All posts in the Cancer category

Kintsugi – the Japanese art of mending with beauty – reblog

Published September 21, 2017 by Nan Mykel



I have been considering
kintsugi, and how
we heal ourselves,
we who are no longer whole,
and if we can
be beautiful
and flawed
and flawed
and beautiful.

I have considered
my scars, not golden,
not joyful,
not thoughtful, but
silver pale, glistening,
secret lines,
hidden from view,
and wondering
if I can be beautiful
even though
I can never be
mended, not entirely.

I am broken,
broken again,
mended. I am
burnt, cut,
I am not
who I was,
and yet I am
still here,
and flawed
and flawed
and beautiful.

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Published June 21, 2016 by Nan Mykel

This November I went to Chicago with my daughter Vanessa to celebrate my son Gabriel’s 26th birthday along with his wife Christina, because we hadn’t been able to be together for it the last six years. September 11th had given me the strong compelling urge to see him,  be with him, to hug and kiss him again. Also, 10 months before I had had breast cancer and surgery. My chemotherapy and radiation were done and I was grateful to be alive.IMG_3623

Gabe and I had had a fun outing in downtown Chicago one afternoon and were heading back to his home. The train was crowded so we had to find separate seats which disappointed me. However, I slid into a spot next to a young black boy of about 15 who was sound asleep with his head against the window.

It was a typical big city train ride with no one making eye contact or conversing. Even Gabe had closed his eyes to rest. There was a young black man in front of me sitting in a seat facing into the aisle, He appeared to be about 30, a man of style with his shoes of black, grey and maroon, his sweater with its Calvin Klein label on it and his shopping bag from Saks.  The train jostled us along , and after awhile, the young black boy next to me shifted, putting his head on my shoulder.

As unexpected as it was, I didn’t mind and smiled a little, not moving. Shortly after, the man in front of me glanced in our direction noticing that this bespectacled, middle-aged white woman with a maroon beret and a silk scarf around her neck had a young, curly headed black boy asleep on her shoulder. He leaned in towards me a bit and said, “You can sit on the other side of me if you want. I’ll move my bags.”

I shook my head and said, “It’s OK. I’m a mother.”  I was oddly touched by this accidental connection.

But suddenly I noticed that others had noticed us, too. There was an elderly black man down the aisle facing towards us who couldn’t take his eyes off us. Behind him was an elderly Asian man staring at us also. Others were looking too and finally Gabe woke up and lifted his eyebrows in note, saying nothing.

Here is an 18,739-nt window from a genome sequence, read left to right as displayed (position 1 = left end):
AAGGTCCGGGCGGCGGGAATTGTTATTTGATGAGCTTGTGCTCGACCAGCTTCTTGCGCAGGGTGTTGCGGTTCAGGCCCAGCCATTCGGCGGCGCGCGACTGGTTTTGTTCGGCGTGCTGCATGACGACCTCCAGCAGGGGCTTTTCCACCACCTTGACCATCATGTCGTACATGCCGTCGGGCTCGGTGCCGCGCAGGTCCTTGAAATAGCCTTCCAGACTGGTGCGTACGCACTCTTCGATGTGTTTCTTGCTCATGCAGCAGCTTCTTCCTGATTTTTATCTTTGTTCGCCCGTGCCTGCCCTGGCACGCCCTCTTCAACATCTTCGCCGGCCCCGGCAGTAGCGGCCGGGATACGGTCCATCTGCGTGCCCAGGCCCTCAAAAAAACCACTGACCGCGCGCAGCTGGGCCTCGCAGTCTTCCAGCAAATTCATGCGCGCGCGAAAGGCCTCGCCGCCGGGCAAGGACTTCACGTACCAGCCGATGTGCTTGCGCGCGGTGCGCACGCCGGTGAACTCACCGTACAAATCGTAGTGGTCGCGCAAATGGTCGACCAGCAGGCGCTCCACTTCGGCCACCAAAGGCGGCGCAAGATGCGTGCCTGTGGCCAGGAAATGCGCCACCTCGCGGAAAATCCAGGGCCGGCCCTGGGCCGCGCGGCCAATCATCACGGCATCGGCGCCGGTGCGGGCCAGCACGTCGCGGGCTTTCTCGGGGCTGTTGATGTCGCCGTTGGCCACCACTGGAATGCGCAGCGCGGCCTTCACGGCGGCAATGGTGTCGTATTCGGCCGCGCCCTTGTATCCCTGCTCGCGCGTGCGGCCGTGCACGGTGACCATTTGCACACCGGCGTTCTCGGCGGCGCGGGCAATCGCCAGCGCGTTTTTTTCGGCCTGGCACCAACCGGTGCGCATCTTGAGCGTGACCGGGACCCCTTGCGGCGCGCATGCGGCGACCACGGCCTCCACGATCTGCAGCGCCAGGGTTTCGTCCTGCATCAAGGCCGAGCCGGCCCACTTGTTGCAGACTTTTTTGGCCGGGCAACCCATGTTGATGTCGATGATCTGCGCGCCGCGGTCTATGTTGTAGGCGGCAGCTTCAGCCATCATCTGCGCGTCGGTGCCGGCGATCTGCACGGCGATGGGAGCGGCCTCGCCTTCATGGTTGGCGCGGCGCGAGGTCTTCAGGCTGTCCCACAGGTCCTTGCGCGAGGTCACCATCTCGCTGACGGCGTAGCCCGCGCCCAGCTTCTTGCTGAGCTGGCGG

“All are one,” the Buddhist mantra came to my mind and suddenly I felt the truth of that state Thich Nhat Hanh calls interbeing. While I also felt special, as if I had been chosen to be there at this moment,  I was clearly only a part of it. Everyone else who was witnessing this strange little scene was a part of it too. And then there was the boy. Who was this child?

The young man in front of me took all this in as well and decided to address the young boy asleep on my shoulder. “Hey, bud, do you know whose mother you got your head on?” He laughed.

But the boy never woke, never stirred.

“I think he’s exhausted,” I said. He looked clean and neat to me but thin and tired–he may have been ill.

“You’re a good woman,” the man replied getting out a dollar and stuffing it into the boy’s jacket.” …”And I thought I had had it rough.”

“A good woman?” I questioned to myself, thinking, sometimes, but but certainly not always, like most everyone else I knew.  How about just lucky to be alive and lucky, through my own terrorist attack of  cancer, to have learned the sweet moments are to be cherished?  My voice was suddenly altered with a surge of emotion when I thought to say, “These are unusual times.”

“Indeed they are,” the man responded, looking away, “Indeed they are.”

“OK Mom, this is it,”  Gabe announced as all 6’3″ of him got up to reclaim his mother a full stop before we would’ve normally gotten off.

I gently patted the young boy on the head, saying, “Gotta go,” and got up to stand by the door. But before leaving I looked back and saw him still crumpled over in the direction I had sat and wondered again–who was this child–and hoped he’d be all right.

Then as I took Gabe’s right arm with my left and walked down the street, I realized that my whole right shoulder and arm still had that warm good feeling of that young boy’s body heat in it. This was the side I’d had my surgery on, the side that still had 11 metal clips under my arm and that easily ached and stiffened….but it felt great.

I smiled, realizing while I thought I had been helping someone else out, he too had been helping me and probably everyone else who chanced to notice as well. We were all in it together – interbeingly – on a packed train at the end of a busy day in he beautiful city of Chicago.


Used by courtesy of Ruth Reilly
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